Ishin, whose slogan “Zeze hihi” means “What is good is good and what is bad is bad regardless of your position”, had pushed his policy by using party members’ personal connections with governments led by Shinzo. Abe and Yoshihide Suga.

Political observers say both parties are seeking to capitalize on the growing unpopularity of Cabinet Kishida.

The Prime Minister has been criticized for deciding to hold a state funeral for Abe and for failing to clarify the extent of the LDP’s ties to the Unification Church, now officially known as the Federation of the family for world peace and unification.

The CDP and Ishin did not cooperate in the Upper House elections last summer.

But after the LDP’s landslide victory in that election, CDP lawmakers increasingly believed cooperation with Ishin was necessary to keep pressure on Kishida’s government, observers said.

Ishin lawmakers now believe fighting with the CDP on certain policies would be beneficial as Ishin’s ties to the government have weakened, observers said.

(This article was written by Shohei Sasagawa and Tomoya Takaki.)

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Blunder or not, Biden’s remarks on defending Taiwan sow confusion https://const-japan.com/blunder-or-not-bidens-remarks-on-defending-taiwan-sow-confusion/ Tue, 20 Sep 2022 08:04:31 +0000 https://const-japan.com/blunder-or-not-bidens-remarks-on-defending-taiwan-sow-confusion/ Whether intentional or not, US President Joe Biden’s recent remarks on defending Taiwan raise questions about Washington’s approach to the democratic island – creating uncertainty and confusion about US policy at the moment. even where China is stepping up its military pressure on Taipei. For the fourth time since taking office, Biden this week appeared […]]]>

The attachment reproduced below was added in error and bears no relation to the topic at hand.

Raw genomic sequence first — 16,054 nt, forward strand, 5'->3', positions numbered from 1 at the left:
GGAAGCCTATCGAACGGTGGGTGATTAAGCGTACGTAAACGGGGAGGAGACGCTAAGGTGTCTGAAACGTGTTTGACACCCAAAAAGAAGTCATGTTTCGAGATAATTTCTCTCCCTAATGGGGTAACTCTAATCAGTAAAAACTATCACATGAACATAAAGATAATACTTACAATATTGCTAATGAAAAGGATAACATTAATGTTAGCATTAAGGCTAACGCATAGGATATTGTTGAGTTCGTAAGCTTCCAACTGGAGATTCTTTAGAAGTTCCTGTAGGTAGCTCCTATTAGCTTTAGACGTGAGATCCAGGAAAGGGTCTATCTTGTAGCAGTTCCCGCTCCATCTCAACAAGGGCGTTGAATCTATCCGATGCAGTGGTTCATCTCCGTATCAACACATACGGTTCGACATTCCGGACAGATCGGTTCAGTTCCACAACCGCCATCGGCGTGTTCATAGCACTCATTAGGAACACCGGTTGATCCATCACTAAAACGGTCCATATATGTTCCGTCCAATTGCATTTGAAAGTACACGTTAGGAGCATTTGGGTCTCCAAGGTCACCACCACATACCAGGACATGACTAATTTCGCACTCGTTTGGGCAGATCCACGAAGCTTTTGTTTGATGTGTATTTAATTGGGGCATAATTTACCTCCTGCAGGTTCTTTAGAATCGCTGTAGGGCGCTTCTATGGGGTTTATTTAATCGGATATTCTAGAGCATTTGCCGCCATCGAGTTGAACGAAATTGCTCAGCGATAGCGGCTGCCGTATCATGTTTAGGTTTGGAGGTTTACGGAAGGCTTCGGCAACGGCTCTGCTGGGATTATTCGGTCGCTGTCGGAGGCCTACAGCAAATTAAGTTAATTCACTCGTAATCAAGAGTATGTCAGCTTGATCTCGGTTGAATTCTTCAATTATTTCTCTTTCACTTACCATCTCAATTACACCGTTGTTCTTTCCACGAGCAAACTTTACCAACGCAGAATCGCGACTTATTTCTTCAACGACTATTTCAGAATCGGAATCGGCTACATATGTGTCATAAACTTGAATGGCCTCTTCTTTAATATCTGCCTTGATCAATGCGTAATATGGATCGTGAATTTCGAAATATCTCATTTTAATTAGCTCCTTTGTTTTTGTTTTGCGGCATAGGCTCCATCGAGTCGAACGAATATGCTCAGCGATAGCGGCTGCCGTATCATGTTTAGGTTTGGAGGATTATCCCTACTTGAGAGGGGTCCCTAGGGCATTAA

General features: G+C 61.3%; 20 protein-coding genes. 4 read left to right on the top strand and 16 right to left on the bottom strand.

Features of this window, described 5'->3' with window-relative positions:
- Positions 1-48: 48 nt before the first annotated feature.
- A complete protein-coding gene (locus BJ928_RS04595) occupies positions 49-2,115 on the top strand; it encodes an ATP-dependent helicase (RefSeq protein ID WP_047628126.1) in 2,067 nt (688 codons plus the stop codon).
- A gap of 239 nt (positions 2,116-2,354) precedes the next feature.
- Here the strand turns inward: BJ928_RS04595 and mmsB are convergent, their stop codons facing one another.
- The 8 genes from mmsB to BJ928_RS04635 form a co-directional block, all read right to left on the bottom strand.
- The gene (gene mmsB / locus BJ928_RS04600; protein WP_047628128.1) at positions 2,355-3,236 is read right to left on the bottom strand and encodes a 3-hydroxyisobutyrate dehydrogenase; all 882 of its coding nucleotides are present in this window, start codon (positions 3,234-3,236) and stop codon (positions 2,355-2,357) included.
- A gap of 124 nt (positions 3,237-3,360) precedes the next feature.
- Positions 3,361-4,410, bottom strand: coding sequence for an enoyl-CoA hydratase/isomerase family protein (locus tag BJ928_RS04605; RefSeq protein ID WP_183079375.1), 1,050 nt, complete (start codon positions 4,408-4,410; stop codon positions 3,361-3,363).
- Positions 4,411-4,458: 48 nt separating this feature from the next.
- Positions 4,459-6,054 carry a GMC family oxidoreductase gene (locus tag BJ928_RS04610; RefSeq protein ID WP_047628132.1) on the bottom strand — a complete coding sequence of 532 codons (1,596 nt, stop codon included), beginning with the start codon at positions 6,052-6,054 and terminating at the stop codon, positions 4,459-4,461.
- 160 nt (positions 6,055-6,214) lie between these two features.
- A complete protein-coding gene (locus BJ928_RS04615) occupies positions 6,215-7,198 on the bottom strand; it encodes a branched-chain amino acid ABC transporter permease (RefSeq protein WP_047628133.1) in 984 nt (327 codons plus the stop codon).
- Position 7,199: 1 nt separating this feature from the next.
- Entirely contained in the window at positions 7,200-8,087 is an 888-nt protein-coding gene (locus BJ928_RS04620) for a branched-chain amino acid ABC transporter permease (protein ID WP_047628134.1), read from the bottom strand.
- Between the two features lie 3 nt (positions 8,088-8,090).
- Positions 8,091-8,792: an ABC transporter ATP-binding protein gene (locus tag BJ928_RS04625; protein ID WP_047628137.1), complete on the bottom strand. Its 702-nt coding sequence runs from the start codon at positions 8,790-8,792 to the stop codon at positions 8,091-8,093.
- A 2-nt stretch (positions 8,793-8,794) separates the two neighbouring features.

Whether intentional or not, US President Joe Biden’s recent remarks on defending Taiwan raise questions about Washington’s approach to the democratic island – creating uncertainty and confusion about US policy at the moment. even where China is stepping up its military pressure on Taipei.

For the fourth time since taking office, Biden this week appeared to upend the US policy of “strategic ambiguity” – under which the United States expresses a strong interest in Taiwan’s security while avoiding an outright promise. simple to defend it – delivering its most explicit comments yet that Washington would defend the self-governing island against Chinese attacks and hinting that it might support Taipei’s right to self-determination.

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Japan’s strict standards delay restart of nuclear reactors https://const-japan.com/japans-strict-standards-delay-restart-of-nuclear-reactors/ Sun, 18 Sep 2022 16:00:00 +0000 https://const-japan.com/japans-strict-standards-delay-restart-of-nuclear-reactors/ File photo of the Yomiuri ShimbunMembers of the Nuclear Regulatory Authority inspect the surface of a fault near the Shika nuclear power plant in Shika, Ishikawa prefecture on July 7. The Yomiuri Shimbun 1:00 p.m. JST, September 19, 2022 The reactivation of nuclear reactors has been delayed in Japan due to the fact that […]]]>